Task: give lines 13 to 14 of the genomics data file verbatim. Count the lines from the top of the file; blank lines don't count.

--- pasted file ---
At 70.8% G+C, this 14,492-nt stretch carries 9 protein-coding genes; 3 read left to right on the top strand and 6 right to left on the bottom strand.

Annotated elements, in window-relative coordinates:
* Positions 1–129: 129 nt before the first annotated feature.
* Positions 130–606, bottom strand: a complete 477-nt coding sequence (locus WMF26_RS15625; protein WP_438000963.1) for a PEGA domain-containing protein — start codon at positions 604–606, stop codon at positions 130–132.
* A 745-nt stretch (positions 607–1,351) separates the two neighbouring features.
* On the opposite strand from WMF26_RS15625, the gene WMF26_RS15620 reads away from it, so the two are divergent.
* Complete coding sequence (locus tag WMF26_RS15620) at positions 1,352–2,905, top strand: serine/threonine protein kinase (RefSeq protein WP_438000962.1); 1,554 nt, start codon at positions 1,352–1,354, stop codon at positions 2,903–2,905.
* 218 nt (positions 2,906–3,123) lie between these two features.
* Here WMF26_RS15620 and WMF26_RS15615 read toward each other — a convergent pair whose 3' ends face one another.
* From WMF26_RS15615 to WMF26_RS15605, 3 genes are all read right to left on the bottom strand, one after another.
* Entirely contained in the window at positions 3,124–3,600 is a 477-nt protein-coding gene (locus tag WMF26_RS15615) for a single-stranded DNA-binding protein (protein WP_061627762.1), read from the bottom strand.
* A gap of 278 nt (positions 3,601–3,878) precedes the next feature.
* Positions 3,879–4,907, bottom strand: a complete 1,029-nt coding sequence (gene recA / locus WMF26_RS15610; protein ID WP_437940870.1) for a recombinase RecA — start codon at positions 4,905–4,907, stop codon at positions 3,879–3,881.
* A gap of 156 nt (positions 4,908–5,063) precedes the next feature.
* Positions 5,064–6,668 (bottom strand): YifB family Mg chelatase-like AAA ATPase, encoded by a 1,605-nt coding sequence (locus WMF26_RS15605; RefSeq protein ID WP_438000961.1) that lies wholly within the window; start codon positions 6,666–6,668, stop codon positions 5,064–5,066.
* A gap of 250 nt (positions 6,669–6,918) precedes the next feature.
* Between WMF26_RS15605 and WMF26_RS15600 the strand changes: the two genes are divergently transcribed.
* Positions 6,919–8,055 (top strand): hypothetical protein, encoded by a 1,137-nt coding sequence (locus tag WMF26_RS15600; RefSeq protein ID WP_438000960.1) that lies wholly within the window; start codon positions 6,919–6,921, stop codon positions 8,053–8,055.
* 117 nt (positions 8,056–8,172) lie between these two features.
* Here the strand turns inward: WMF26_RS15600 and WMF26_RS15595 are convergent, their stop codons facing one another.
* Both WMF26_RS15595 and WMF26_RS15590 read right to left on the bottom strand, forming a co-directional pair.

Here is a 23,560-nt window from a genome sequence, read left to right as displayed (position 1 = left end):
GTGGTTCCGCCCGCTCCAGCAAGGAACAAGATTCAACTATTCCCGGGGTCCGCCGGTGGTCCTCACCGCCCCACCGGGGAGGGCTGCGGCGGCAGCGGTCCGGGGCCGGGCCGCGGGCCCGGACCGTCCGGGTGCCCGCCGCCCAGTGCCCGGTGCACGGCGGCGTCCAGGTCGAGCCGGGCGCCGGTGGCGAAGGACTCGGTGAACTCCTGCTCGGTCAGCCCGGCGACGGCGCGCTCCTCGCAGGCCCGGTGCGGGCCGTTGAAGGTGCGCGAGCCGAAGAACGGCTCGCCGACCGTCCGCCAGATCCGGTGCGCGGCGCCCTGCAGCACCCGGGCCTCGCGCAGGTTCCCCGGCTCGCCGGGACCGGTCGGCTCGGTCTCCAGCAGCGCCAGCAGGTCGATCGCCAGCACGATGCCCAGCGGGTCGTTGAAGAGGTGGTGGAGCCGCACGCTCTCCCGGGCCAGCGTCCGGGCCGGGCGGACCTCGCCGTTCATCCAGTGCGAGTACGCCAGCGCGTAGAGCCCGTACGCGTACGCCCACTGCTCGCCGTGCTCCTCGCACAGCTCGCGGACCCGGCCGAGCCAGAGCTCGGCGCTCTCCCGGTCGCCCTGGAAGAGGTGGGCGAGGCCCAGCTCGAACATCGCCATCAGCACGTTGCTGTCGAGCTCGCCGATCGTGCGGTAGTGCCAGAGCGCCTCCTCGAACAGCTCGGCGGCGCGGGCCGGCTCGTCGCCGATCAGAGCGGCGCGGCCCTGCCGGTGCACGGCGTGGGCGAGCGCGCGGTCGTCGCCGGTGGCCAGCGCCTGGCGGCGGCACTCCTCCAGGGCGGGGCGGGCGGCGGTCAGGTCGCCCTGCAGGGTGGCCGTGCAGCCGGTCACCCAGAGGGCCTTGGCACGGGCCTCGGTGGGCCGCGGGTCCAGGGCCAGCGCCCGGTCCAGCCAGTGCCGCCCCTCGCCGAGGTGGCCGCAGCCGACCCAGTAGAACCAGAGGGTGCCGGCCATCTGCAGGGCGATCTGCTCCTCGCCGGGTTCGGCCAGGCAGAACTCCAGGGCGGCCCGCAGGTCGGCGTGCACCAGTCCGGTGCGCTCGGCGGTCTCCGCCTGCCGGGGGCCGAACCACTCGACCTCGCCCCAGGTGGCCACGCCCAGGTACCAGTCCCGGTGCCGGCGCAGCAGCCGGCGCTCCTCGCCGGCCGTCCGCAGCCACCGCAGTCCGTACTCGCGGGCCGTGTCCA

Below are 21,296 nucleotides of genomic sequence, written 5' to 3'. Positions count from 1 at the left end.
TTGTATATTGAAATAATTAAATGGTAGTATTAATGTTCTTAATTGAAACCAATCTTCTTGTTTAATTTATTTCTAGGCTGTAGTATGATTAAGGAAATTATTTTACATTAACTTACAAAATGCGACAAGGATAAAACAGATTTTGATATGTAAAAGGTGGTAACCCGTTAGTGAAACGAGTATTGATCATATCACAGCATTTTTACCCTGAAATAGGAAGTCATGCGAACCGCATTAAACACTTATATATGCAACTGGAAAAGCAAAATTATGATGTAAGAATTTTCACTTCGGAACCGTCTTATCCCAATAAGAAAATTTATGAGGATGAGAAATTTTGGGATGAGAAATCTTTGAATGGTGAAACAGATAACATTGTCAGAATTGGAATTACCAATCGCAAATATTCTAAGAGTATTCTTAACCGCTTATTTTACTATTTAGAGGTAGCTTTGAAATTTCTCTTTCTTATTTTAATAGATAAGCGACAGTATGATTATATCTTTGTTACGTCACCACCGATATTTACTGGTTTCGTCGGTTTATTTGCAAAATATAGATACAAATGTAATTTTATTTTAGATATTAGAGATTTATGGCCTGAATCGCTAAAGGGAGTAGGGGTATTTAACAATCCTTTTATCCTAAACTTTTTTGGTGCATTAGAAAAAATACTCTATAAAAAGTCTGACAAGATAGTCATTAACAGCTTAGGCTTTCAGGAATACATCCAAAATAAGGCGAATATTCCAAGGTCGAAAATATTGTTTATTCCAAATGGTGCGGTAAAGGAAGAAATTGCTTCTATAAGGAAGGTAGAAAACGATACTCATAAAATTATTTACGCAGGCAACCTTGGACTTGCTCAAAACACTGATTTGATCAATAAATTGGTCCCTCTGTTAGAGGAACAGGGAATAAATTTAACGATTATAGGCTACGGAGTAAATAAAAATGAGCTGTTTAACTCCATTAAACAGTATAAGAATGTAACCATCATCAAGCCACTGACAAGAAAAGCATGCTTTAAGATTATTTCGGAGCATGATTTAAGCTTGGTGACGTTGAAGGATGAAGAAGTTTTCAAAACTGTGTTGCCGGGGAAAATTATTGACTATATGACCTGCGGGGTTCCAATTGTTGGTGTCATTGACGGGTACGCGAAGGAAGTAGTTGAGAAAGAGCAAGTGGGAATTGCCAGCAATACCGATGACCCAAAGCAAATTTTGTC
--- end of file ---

* Positions 3,879–4,907, bottom strand: a complete 1,029-nt coding sequence (gene recA / locus WMF26_RS15610; protein ID WP_437940870.1) for a recombinase RecA — start codon at positions 4,905–4,907, stop codon at positions 3,879–3,881.
* A gap of 156 nt (positions 4,908–5,063) precedes the next feature.